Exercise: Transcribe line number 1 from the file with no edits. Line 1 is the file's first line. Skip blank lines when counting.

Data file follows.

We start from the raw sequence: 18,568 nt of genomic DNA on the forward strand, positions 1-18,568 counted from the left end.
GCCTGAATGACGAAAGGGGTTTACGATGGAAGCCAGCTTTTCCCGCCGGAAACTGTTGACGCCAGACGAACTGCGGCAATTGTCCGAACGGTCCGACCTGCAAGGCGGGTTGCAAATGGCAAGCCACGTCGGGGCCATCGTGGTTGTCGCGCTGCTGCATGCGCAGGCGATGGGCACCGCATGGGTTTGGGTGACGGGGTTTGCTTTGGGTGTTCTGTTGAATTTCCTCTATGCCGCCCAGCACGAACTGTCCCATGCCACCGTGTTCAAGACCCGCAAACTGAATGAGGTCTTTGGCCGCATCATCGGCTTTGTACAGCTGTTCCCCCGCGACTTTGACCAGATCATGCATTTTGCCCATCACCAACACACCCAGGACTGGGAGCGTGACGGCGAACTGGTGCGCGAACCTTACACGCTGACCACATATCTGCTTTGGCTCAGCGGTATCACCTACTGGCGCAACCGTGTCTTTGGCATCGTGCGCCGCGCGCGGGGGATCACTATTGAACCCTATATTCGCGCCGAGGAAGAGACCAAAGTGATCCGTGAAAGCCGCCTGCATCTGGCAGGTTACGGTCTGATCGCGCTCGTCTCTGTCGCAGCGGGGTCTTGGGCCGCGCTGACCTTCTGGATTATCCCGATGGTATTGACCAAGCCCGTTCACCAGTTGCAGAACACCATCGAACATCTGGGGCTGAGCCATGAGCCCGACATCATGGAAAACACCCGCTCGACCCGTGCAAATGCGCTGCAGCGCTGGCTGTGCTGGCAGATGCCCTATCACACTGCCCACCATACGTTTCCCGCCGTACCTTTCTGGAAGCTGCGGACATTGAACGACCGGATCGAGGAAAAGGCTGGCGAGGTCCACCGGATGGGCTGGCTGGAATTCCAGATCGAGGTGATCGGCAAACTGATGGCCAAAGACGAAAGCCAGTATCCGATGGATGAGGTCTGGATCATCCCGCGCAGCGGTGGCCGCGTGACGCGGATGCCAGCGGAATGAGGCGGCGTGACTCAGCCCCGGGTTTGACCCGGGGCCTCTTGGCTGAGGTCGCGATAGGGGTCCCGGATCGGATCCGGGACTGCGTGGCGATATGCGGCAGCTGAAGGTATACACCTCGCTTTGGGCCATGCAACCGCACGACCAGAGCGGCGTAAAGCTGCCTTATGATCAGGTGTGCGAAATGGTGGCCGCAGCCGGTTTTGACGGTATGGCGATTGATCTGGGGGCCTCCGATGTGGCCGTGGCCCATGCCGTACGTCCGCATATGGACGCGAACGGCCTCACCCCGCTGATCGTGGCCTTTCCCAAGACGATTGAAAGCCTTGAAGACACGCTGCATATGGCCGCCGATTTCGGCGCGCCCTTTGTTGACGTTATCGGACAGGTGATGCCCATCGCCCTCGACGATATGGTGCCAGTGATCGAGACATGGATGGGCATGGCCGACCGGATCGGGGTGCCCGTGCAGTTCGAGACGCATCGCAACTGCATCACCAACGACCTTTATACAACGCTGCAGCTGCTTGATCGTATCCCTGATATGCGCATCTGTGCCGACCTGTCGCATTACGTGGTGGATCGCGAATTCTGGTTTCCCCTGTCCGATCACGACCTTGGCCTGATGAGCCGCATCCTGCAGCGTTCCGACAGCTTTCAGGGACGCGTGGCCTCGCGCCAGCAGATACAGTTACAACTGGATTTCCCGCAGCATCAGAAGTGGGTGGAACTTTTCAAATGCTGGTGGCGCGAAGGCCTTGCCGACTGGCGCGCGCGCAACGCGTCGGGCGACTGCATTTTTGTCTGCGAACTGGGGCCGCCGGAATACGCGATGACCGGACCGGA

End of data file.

We start from the raw sequence: 18,568 nt of genomic DNA on the forward strand, positions 1-18,568 counted from the left end.